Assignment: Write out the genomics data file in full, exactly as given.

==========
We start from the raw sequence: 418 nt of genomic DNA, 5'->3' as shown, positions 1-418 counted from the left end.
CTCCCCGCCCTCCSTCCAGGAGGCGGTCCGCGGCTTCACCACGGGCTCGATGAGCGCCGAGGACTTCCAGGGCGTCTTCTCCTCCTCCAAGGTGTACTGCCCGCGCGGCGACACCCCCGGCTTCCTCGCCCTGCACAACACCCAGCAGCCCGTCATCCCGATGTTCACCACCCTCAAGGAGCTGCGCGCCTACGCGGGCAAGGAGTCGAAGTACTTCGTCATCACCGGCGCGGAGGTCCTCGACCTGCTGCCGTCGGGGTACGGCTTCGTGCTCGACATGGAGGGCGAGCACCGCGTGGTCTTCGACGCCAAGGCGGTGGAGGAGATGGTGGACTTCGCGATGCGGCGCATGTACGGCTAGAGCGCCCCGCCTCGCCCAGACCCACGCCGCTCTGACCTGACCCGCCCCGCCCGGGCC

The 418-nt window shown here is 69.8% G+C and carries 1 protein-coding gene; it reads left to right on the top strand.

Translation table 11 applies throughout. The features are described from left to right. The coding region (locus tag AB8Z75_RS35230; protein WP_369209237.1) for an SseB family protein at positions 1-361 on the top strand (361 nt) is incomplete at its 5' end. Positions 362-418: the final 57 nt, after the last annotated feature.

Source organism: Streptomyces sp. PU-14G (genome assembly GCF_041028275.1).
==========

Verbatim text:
We start from the raw sequence: 418 nt of genomic DNA, 5'->3' as shown, positions 1-418 counted from the left end.
CTCCCCGCCCTCCSTCCAGGAGGCGGTCCGCGGCTTCACCACGGGCTCGATGAGCGCCGAGGACTTCCAGGGCGTCTTCTCCTCCTCCAAGGTGTACTGCCCGCGCGGCGACACCCCCGGCTTCCTCGCCCTGCACAACACCCAGCAGCCCGTCATCCCGATGTTCACCACCCTCAAGGAGCTGCGCGCCTACGCGGGCAAGGAGTCGAAGTACTTCGTCATCACCGGCGCGGAGGTCCTCGACCTGCTGCCGTCGGGGTACGGCTTCGTGCTCGACATGGAGGGCGAGCACCGCGTGGTCTTCGACGCCAAGGCGGTGGAGGAGATGGTGGACTTCGCGATGCGGCGCATGTACGGCTAGAGCGCCCCGCCTCGCCCAGACCCACGCCGCTCTGACCTGACCCGCCCCGCCCGGGCC

The 418-nt window shown here is 69.8% G+C and carries 1 protein-coding gene; it reads left to right on the top strand.

Translation table 11 applies throughout. The features are described from left to right. The coding region (locus tag AB8Z75_RS35230; protein WP_369209237.1) for an SseB family protein at positions 1-361 on the top strand (361 nt) is incomplete at its 5' end. Positions 362-418: the final 57 nt, after the last annotated feature.

Source organism: Streptomyces sp. PU-14G (genome assembly GCF_041028275.1).